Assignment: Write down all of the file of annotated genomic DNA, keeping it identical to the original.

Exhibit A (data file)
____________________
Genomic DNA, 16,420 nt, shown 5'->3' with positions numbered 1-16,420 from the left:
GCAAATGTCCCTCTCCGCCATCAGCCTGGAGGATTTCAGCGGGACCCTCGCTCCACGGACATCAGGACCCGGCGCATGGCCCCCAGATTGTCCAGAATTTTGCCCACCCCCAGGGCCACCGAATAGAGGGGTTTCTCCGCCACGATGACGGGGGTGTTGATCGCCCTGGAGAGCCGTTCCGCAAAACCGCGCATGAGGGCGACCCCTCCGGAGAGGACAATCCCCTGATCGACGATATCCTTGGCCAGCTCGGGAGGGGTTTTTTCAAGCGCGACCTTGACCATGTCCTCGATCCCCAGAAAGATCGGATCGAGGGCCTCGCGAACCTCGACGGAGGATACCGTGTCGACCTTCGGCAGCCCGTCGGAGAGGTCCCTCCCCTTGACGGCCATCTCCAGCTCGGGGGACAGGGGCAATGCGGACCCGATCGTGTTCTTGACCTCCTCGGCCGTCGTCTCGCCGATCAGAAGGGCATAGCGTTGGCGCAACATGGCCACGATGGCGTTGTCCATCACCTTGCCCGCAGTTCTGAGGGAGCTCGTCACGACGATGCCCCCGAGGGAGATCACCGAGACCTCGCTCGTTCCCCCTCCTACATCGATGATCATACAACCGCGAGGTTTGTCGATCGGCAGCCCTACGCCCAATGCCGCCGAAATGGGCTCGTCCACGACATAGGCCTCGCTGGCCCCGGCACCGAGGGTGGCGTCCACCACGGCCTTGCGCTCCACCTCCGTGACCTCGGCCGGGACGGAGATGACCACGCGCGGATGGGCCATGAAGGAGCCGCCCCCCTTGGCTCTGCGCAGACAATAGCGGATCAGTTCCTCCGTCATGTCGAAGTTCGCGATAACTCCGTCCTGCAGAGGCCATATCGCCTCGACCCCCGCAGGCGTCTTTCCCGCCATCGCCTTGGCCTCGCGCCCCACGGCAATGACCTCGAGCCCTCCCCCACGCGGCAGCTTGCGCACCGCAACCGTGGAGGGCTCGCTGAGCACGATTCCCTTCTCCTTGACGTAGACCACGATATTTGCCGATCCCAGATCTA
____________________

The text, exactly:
Genomic DNA, 16,420 nt, shown 5'->3' with positions numbered 1-16,420 from the left:
GCAAATGTCCCTCTCCGCCATCAGCCTGGAGGATTTCAGCGGGACCCTCGCTCCACGGACATCAGGACCCGGCGCATGGCCCCCAGATTGTCCAGAATTTTGCCCACCCCCAGGGCCACCGAATAGAGGGGTTTCTCCGCCACGATGACGGGGGTGTTGATCGCCCTGGAGAGCCGTTCCGCAAAACCGCGCATGAGGGCGACCCCTCCGGAGAGGACAATCCCCTGATCGACGATATCCTTGGCCAGCTCGGGAGGGGTTTTTTCAAGCGCGACCTTGACCATGTCCTCGATCCCCAGAAAGATCGGATCGAGGGCCTCGCGAACCTCGACGGAGGATACCGTGTCGACCTTCGGCAGCCCGTCGGAGAGGTCCCTCCCCTTGACGGCCATCTCCAGCTCGGGGGACAGGGGCAATGCGGACCCGATCGTGTTCTTGACCTCCTCGGCCGTCGTCTCGCCGATCAGAAGGGCATAGCGTTGGCGCAACATGGCCACGATGGCGTTGTCCATCACCTTGCCCGCAGTTCTGAGGGAGCTCGTCACGACGATGCCCCCGAGGGAGATCACCGAGACCTCGCTCGTTCCCCCTCCTACATCGATGATCATACAACCGCGAGGTTTGTCGATCGGCAGCCCTACGCCCAATGCCGCCGAAATGGGCTCGTCCACGACATAGGCCTCGCTGGCCCCGGCACCGAGGGTGGCGTCCACCACGGCCTTGCGCTCCACCTCCGTGACCTCGGCCGGGACGGAGATGACCACGCGCGGATGGGCCATGAAGGAGCCGCCCCCCTTGGCTCTGCGCAGACAATAGCGGATCAGTTCCTCCGTCATGTCGAAGTTCGCGATAACTCCGTCCTGCAGAGGCCATATCGCCTCGACCCCCGCAGGCGTCTTTCCCGCCATCGCCTTGGCCTCGCGCCCCACGGCAATGACCTCGAGCCCTCCCCCACGCGGCAGCTTGCGCACCGCAACCGTGGAGGGCTCGCTGAGCACGATTCCCTTCTCCTTGACGTAGACCACGATATTTGCCGATCCCAGATCTA